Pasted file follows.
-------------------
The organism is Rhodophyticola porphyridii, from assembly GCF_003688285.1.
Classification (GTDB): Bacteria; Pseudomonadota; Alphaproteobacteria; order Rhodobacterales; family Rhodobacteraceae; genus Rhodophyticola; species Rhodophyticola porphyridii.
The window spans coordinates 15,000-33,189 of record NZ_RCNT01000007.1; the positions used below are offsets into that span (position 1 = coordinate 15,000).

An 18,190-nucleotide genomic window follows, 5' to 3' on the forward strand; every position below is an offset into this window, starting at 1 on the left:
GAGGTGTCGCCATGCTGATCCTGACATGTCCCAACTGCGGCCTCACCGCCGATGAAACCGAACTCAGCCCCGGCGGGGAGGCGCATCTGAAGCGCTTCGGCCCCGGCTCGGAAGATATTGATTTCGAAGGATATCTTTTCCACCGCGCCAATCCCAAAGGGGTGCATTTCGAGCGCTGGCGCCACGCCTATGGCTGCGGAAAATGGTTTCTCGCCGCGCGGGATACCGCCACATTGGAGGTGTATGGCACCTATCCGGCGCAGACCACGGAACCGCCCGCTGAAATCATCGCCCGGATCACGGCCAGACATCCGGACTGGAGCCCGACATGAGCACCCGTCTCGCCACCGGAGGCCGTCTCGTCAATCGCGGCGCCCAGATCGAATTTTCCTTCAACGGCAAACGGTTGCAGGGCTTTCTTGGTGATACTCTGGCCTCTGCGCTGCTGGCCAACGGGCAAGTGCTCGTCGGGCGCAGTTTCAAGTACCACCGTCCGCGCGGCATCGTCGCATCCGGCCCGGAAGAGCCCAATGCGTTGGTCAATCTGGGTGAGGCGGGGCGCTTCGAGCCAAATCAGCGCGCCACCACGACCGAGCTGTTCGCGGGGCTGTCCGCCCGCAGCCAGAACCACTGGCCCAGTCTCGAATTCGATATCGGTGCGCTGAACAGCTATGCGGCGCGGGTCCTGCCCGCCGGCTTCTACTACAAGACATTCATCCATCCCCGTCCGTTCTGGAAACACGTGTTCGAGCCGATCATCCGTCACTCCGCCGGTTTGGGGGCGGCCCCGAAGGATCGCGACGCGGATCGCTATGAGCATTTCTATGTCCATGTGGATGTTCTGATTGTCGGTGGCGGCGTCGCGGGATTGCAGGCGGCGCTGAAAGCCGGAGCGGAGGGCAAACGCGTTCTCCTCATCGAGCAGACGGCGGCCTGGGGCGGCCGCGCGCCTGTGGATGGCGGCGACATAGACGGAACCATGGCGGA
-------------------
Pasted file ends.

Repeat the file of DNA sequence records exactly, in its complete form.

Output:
The organism is Rhodophyticola porphyridii, from assembly GCF_003688285.1.
Classification (GTDB): Bacteria; Pseudomonadota; Alphaproteobacteria; order Rhodobacterales; family Rhodobacteraceae; genus Rhodophyticola; species Rhodophyticola porphyridii.
The window spans coordinates 15,000-33,189 of record NZ_RCNT01000007.1; the positions used below are offsets into that span (position 1 = coordinate 15,000).

An 18,190-nucleotide genomic window follows, 5' to 3' on the forward strand; every position below is an offset into this window, starting at 1 on the left:
GAGGTGTCGCCATGCTGATCCTGACATGTCCCAACTGCGGCCTCACCGCCGATGAAACCGAACTCAGCCCCGGCGGGGAGGCGCATCTGAAGCGCTTCGGCCCCGGCTCGGAAGATATTGATTTCGAAGGATATCTTTTCCACCGCGCCAATCCCAAAGGGGTGCATTTCGAGCGCTGGCGCCACGCCTATGGCTGCGGAAAATGGTTTCTCGCCGCGCGGGATACCGCCACATTGGAGGTGTATGGCACCTATCCGGCGCAGACCACGGAACCGCCCGCTGAAATCATCGCCCGGATCACGGCCAGACATCCGGACTGGAGCCCGACATGAGCACCCGTCTCGCCACCGGAGGCCGTCTCGTCAATCGCGGCGCCCAGATCGAATTTTCCTTCAACGGCAAACGGTTGCAGGGCTTTCTTGGTGATACTCTGGCCTCTGCGCTGCTGGCCAACGGGCAAGTGCTCGTCGGGCGCAGTTTCAAGTACCACCGTCCGCGCGGCATCGTCGCATCCGGCCCGGAAGAGCCCAATGCGTTGGTCAATCTGGGTGAGGCGGGGCGCTTCGAGCCAAATCAGCGCGCCACCACGACCGAGCTGTTCGCGGGGCTGTCCGCCCGCAGCCAGAACCACTGGCCCAGTCTCGAATTCGATATCGGTGCGCTGAACAGCTATGCGGCGCGGGTCCTGCCCGCCGGCTTCTACTACAAGACATTCATCCATCCCCGTCCGTTCTGGAAACACGTGTTCGAGCCGATCATCCGTCACTCCGCCGGTTTGGGGGCGGCCCCGAAGGATCGCGACGCGGATCGCTATGAGCATTTCTATGTCCATGTGGATGTTCTGATTGTCGGTGGCGGCGTCGCGGGATTGCAGGCGGCGCTGAAAGCCGGAGCGGAGGGCAAACGCGTTCTCCTCATCGAGCAGACGGCGGCCTGGGGCGGCCGCGCGCCTGTGGATGGCGGCGACATAGACGGAACCATGGCGGA